Thursday May 19, 2022

Pakistan needs $27 bn for financing requirements of external front: IMF

December 26, 2019

ISLAMABAD: The IMF has estimated that Pakistan’s gross financing requirements of external front stood at $27.332 billion during the current fiscal year 2019-20.

The IMF’s staff review report has given its projection for five years and stated that this gross financing requirements would be estimated at $26.696 billion in next fiscal year 2020-21, $28.119 in financial year 2021-22, $26.684 billion in 2022-23 and $28.685 billion in fiscal year 2023-24.

The IMF report states that the Fund sponsored programme remains fully financed for the next 12 months and with good prospects for the remainder of the programme.

Financing assumptions remain in line with the forecasts at the time of the programme request, fully financed with the expected support from multilateral development banks and bilateral creditors including China’s $5.2 billion, Saudi Arabia $6.2 billion, UAE $1 billion, the World Bank’s $1.7 billion, the Asian Development Bank’s $2.5 billion, and the Islamic Development Bank $1 billion.

The IMF further states that in line with the programme financing commitments, key bilateral creditors (China, Saudi Arabia, and the UAE) have maintained their exposure to Pakistan by extending new financing in the amount of $700 million from China and $3 billion from Saudi Arabia, fully covering their matured loans.

According to the IMF, Pakistan's capacity to repay its IMF obligations in a timely manner remains adequate, but subject to higher than usual risks. Risks to Pakistan's repayment capacity are elevated on account of the low reserves and delayed adoption of adjustment policies.

Moreover, higher public debt and gross financing needs are adding to these risks. As of end-November 2019, the IMF's exposure to Pakistan stood at SDR 4,659 million (229 percent of quota or 76.2 percent of gross reserves). Full purchases under the programme will result in outstanding purchases of SDR 6,146 million by September 2022 (41 percent of projected reserves or 303 percent of quota). Adequate capacity to repay and debt sustainability will depend on strong policy implementation and the adequate execution of the existing financing commitments.

Regarding SBP’s safeguard assessment, the IMF says that an update safeguards assessment of the SBP is substantially completed. The assessment found that the SBP has maintained a broadly strong safeguards framework since the last assessment in 2013, except for its legal framework, in particular with regards to autonomy and governance. The financial reporting, external and internal audit mechanisms, and an enterprise-wide risk management framework all highlight sound practices. However, legislative reforms are necessary to strengthen SBP's autonomy and governance arrangements, and a medium-term strategy is required to phase out its involvement in quasi-fiscal activities.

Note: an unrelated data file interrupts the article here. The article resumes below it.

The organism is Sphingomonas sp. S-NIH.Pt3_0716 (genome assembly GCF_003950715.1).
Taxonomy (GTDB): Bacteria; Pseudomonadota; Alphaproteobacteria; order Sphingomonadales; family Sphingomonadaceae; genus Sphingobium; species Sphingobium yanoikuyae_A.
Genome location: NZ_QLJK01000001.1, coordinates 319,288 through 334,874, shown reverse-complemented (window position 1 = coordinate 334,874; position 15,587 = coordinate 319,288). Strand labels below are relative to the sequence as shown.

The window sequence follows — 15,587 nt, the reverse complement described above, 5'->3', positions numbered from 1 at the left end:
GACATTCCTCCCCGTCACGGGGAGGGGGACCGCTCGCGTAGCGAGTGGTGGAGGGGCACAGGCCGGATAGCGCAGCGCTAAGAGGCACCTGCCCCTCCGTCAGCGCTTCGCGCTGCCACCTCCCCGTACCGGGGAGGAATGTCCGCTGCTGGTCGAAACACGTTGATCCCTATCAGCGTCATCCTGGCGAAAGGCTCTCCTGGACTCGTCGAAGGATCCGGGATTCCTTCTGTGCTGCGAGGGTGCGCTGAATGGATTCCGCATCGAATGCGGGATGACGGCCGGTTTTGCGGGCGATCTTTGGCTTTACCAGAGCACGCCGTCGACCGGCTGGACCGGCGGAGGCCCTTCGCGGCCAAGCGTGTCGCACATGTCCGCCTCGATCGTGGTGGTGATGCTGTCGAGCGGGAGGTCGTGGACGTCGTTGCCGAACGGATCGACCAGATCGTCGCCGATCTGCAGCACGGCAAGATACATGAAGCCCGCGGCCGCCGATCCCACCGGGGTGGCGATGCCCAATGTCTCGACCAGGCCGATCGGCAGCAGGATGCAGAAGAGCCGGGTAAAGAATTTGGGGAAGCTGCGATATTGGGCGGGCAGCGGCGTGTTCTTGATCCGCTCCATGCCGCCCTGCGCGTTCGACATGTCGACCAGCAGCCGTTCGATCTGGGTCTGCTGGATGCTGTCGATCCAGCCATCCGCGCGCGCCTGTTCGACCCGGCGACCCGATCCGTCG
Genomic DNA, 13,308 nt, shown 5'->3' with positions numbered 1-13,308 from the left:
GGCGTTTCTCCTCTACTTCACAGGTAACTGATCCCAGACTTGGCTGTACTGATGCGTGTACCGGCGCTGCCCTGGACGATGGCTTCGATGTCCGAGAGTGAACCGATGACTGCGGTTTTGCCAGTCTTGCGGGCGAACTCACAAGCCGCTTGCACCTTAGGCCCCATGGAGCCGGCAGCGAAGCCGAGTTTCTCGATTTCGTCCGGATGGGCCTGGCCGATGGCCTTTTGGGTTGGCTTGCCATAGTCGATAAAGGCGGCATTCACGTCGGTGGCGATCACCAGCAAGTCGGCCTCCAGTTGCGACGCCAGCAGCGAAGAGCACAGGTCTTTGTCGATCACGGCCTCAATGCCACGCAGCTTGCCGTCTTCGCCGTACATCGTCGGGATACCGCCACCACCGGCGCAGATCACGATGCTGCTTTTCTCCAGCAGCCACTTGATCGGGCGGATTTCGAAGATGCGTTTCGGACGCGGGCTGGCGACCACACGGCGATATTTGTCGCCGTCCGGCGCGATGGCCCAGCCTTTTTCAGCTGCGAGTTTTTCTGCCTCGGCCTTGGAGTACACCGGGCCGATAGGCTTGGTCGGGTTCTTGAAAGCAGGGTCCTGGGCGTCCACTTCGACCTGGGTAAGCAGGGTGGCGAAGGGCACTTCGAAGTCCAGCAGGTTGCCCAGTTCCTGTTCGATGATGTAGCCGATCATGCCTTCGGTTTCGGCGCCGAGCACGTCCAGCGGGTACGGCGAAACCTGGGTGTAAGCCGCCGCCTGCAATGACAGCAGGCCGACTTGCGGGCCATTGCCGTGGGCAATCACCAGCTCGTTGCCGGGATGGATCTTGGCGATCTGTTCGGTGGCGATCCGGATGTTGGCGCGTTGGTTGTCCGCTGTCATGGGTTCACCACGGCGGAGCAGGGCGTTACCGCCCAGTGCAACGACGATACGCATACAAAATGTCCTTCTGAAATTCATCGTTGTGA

The IMF staff in its appraisal stated that the authorities' programme, supported by the EFF, is on track and already producing early results.

Unsustainable policies in recent years led to large fiscal and current account deficits, debt accumulation, and imbalances that threatened Pakistan's financial stability. External bilateral financing gave a respite but was mostly used to support an overvalued exchange rate and postpone the current adjustment. Policies under the programme have started to address these deep-seated problems. The exchange rate overvaluation has been corrected. Adept monetary policy has helped rein in the inflationary pressures, and fiscal adjustment has started to bring debt and debt service to more sustainable levels.

Still, significant challenges remain. The fiscal position is still not strong enough and quasi-fiscal losses undermine public finances. Growth has slowed as the economy adjusts to the new polices, which affects social conditions. The authorities need to show resolve to implement decisively the programme. Prudent policies and structural reforms are the only sustainable option to increase resilience and restore strong and inclusive growth.

Fiscal reforms to support revenue mobilisation and medium-term fiscal consolidation are necessary to place debt on a downward path. Q1 domestic tax revenue growth rates were strong. The focus going forward needs to remain on implementing high-quality tax measures, including the elimination of tax exemptions and loopholes. The introduction of new exemptions would undermine base-broadening efforts and lead to a less equitable distribution of the adjustment. “Preparations for a wholesale tax policy reform envisaged as part of the FY 2021 budget need to start early to ensure timely implementation” the IMF stated.

The IMF noted that the current monetary stance is appropriate. The positive real policy rate is consistent with SBP's medium-term inflation objective. Monetary easing should only be considered after data shows that disinflation is entrenched and inflation trends are consistent with the SBP medium term objective. The commitment to a flexible, market-determined exchange rate is welcomed and intervention should be limited to prevent disorderly market conditions, the IMF concluded.